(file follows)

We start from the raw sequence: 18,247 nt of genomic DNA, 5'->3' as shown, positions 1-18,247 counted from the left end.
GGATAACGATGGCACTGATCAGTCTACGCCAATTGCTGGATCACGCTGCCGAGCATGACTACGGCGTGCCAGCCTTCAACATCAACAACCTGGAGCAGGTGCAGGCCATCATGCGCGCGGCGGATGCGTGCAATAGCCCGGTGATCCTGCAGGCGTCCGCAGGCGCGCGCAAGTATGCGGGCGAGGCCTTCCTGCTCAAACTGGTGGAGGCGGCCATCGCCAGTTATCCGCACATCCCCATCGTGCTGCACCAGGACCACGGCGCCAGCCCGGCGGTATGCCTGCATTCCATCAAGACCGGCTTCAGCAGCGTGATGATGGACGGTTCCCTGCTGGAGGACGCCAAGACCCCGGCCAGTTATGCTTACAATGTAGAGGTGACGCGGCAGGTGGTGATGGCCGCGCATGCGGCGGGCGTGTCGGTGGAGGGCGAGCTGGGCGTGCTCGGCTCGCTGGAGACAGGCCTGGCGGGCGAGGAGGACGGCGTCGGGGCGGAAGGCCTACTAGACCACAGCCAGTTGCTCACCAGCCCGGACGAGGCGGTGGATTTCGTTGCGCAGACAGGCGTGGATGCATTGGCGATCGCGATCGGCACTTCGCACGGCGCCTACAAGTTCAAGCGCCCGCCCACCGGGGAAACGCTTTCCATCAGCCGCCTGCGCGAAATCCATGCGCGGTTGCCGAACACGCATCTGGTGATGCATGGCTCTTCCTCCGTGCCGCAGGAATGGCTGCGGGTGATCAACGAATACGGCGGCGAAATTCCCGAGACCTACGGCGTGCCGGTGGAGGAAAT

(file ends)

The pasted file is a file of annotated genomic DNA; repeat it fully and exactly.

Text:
We start from the raw sequence: 18,247 nt of genomic DNA, 5'->3' as shown, positions 1-18,247 counted from the left end.
GGATAACGATGGCACTGATCAGTCTACGCCAATTGCTGGATCACGCTGCCGAGCATGACTACGGCGTGCCAGCCTTCAACATCAACAACCTGGAGCAGGTGCAGGCCATCATGCGCGCGGCGGATGCGTGCAATAGCCCGGTGATCCTGCAGGCGTCCGCAGGCGCGCGCAAGTATGCGGGCGAGGCCTTCCTGCTCAAACTGGTGGAGGCGGCCATCGCCAGTTATCCGCACATCCCCATCGTGCTGCACCAGGACCACGGCGCCAGCCCGGCGGTATGCCTGCATTCCATCAAGACCGGCTTCAGCAGCGTGATGATGGACGGTTCCCTGCTGGAGGACGCCAAGACCCCGGCCAGTTATGCTTACAATGTAGAGGTGACGCGGCAGGTGGTGATGGCCGCGCATGCGGCGGGCGTGTCGGTGGAGGGCGAGCTGGGCGTGCTCGGCTCGCTGGAGACAGGCCTGGCGGGCGAGGAGGACGGCGTCGGGGCGGAAGGCCTACTAGACCACAGCCAGTTGCTCACCAGCCCGGACGAGGCGGTGGATTTCGTTGCGCAGACAGGCGTGGATGCATTGGCGATCGCGATCGGCACTTCGCACGGCGCCTACAAGTTCAAGCGCCCGCCCACCGGGGAAACGCTTTCCATCAGCCGCCTGCGCGAAATCCATGCGCGGTTGCCGAACACGCATCTGGTGATGCATGGCTCTTCCTCCGTGCCGCAGGAATGGCTGCGGGTGATCAACGAATACGGCGGCGAAATTCCCGAGACCTACGGCGTGCCGGTGGAGGAAAT